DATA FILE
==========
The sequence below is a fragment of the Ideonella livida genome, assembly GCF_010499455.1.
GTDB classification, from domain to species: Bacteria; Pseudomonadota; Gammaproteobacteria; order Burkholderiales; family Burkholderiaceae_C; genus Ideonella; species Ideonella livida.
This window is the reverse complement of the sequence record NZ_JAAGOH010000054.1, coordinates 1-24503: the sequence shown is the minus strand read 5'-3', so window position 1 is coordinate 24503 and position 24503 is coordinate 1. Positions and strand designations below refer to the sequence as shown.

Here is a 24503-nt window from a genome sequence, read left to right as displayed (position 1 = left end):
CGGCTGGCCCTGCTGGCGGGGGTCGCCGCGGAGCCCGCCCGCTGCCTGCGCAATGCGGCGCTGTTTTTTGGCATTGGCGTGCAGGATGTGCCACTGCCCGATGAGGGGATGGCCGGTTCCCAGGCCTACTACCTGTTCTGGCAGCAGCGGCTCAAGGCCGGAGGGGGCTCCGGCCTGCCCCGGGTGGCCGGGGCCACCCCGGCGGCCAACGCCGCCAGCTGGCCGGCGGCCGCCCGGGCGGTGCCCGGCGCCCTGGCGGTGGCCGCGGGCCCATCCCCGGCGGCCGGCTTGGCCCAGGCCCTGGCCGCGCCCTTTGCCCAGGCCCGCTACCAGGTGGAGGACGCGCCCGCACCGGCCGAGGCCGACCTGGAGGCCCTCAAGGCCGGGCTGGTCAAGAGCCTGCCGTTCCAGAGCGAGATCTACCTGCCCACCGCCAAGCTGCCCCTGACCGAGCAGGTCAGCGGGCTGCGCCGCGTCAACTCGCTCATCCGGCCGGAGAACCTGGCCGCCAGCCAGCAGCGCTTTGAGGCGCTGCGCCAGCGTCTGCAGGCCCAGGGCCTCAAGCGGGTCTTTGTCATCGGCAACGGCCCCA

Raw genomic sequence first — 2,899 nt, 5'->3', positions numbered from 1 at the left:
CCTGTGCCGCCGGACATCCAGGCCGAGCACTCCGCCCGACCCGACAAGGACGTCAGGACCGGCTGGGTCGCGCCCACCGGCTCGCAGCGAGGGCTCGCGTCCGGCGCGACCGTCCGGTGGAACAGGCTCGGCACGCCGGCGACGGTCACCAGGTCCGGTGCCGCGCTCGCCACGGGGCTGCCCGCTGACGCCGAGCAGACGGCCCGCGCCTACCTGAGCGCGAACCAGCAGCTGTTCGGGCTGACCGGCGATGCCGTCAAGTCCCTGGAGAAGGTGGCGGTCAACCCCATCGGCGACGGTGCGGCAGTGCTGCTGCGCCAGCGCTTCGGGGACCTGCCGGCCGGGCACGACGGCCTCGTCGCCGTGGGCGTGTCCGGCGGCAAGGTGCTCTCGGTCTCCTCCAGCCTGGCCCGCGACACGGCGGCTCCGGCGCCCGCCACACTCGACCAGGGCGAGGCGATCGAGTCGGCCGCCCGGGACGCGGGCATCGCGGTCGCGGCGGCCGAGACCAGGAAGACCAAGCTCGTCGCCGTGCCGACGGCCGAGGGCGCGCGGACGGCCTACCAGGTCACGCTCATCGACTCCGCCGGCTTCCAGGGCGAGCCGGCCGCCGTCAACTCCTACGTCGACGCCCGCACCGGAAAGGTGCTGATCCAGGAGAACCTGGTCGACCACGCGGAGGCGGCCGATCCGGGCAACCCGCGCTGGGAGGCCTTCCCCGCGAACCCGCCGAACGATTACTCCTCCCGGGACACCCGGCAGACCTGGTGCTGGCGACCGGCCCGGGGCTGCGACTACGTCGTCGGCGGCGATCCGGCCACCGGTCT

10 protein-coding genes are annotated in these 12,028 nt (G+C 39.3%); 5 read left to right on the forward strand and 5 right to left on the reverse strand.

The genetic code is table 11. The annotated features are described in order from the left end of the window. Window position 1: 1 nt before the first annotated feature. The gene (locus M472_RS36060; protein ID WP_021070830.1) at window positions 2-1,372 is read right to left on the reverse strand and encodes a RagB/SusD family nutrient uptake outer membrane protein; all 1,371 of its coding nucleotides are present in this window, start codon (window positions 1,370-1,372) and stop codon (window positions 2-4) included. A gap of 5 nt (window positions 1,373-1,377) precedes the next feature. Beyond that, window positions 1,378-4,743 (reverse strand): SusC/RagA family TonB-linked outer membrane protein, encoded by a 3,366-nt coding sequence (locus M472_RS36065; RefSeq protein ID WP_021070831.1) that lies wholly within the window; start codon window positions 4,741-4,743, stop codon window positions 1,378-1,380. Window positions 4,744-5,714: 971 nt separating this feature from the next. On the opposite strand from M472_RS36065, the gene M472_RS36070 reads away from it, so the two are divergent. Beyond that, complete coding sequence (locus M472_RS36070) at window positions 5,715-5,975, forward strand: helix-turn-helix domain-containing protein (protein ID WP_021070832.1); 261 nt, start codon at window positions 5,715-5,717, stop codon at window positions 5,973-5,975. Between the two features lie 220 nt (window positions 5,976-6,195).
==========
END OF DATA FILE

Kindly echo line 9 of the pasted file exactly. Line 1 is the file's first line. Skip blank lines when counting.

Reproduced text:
The genetic code is table 11. The annotated features are described in order from the left end of the window. Window position 1: 1 nt before the first annotated feature. The gene (locus M472_RS36060; protein ID WP_021070830.1) at window positions 2-1,372 is read right to left on the reverse strand and encodes a RagB/SusD family nutrient uptake outer membrane protein; all 1,371 of its coding nucleotides are present in this window, start codon (window positions 1,370-1,372) and stop codon (window positions 2-4) included. A gap of 5 nt (window positions 1,373-1,377) precedes the next feature. Beyond that, window positions 1,378-4,743 (reverse strand): SusC/RagA family TonB-linked outer membrane protein, encoded by a 3,366-nt coding sequence (locus M472_RS36065; RefSeq protein ID WP_021070831.1) that lies wholly within the window; start codon window positions 4,741-4,743, stop codon window positions 1,378-1,380. Window positions 4,744-5,714: 971 nt separating this feature from the next. On the opposite strand from M472_RS36065, the gene M472_RS36070 reads away from it, so the two are divergent. Beyond that, complete coding sequence (locus M472_RS36070) at window positions 5,715-5,975, forward strand: helix-turn-helix domain-containing protein (protein ID WP_021070832.1); 261 nt, start codon at window positions 5,715-5,717, stop codon at window positions 5,973-5,975. Between the two features lie 220 nt (window positions 5,976-6,195).